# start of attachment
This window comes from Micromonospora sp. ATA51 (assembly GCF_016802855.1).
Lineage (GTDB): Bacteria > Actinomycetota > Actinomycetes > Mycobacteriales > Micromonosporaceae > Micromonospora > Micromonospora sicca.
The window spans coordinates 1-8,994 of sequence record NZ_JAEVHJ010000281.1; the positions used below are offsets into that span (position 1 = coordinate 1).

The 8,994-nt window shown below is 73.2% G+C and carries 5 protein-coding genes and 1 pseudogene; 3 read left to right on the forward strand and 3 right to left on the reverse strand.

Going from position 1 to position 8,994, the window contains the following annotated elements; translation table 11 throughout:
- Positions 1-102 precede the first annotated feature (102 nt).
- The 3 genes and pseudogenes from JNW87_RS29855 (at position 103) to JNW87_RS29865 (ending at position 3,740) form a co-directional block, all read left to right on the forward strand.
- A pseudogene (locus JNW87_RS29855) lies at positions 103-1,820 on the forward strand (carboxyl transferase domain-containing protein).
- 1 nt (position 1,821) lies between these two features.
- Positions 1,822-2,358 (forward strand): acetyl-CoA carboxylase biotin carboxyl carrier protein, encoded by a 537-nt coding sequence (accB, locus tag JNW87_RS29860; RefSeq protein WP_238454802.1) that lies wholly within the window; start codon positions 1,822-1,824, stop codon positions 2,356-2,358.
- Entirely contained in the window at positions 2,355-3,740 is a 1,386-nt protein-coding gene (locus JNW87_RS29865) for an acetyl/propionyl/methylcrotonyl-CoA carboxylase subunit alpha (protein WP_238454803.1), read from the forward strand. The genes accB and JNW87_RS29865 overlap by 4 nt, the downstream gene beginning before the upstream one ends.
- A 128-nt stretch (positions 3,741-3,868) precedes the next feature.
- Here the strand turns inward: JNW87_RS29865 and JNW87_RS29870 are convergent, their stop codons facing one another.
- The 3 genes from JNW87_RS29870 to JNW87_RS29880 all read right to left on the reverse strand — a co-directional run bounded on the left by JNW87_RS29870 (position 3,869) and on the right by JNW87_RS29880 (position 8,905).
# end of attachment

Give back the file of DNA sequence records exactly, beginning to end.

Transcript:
This window comes from Micromonospora sp. ATA51 (assembly GCF_016802855.1).
Lineage (GTDB): Bacteria > Actinomycetota > Actinomycetes > Mycobacteriales > Micromonosporaceae > Micromonospora > Micromonospora sicca.
The window spans coordinates 1-8,994 of sequence record NZ_JAEVHJ010000281.1; the positions used below are offsets into that span (position 1 = coordinate 1).

The 8,994-nt window shown below is 73.2% G+C and carries 5 protein-coding genes and 1 pseudogene; 3 read left to right on the forward strand and 3 right to left on the reverse strand.

Going from position 1 to position 8,994, the window contains the following annotated elements; translation table 11 throughout:
- Positions 1-102 precede the first annotated feature (102 nt).
- The 3 genes and pseudogenes from JNW87_RS29855 (at position 103) to JNW87_RS29865 (ending at position 3,740) form a co-directional block, all read left to right on the forward strand.
- A pseudogene (locus JNW87_RS29855) lies at positions 103-1,820 on the forward strand (carboxyl transferase domain-containing protein).
- 1 nt (position 1,821) lies between these two features.
- Positions 1,822-2,358 (forward strand): acetyl-CoA carboxylase biotin carboxyl carrier protein, encoded by a 537-nt coding sequence (accB, locus tag JNW87_RS29860; RefSeq protein WP_238454802.1) that lies wholly within the window; start codon positions 1,822-1,824, stop codon positions 2,356-2,358.
- Entirely contained in the window at positions 2,355-3,740 is a 1,386-nt protein-coding gene (locus JNW87_RS29865) for an acetyl/propionyl/methylcrotonyl-CoA carboxylase subunit alpha (protein WP_238454803.1), read from the forward strand. The genes accB and JNW87_RS29865 overlap by 4 nt, the downstream gene beginning before the upstream one ends.
- A 128-nt stretch (positions 3,741-3,868) precedes the next feature.
- Here the strand turns inward: JNW87_RS29865 and JNW87_RS29870 are convergent, their stop codons facing one another.
- The 3 genes from JNW87_RS29870 to JNW87_RS29880 all read right to left on the reverse strand — a co-directional run bounded on the left by JNW87_RS29870 (position 3,869) and on the right by JNW87_RS29880 (position 8,905).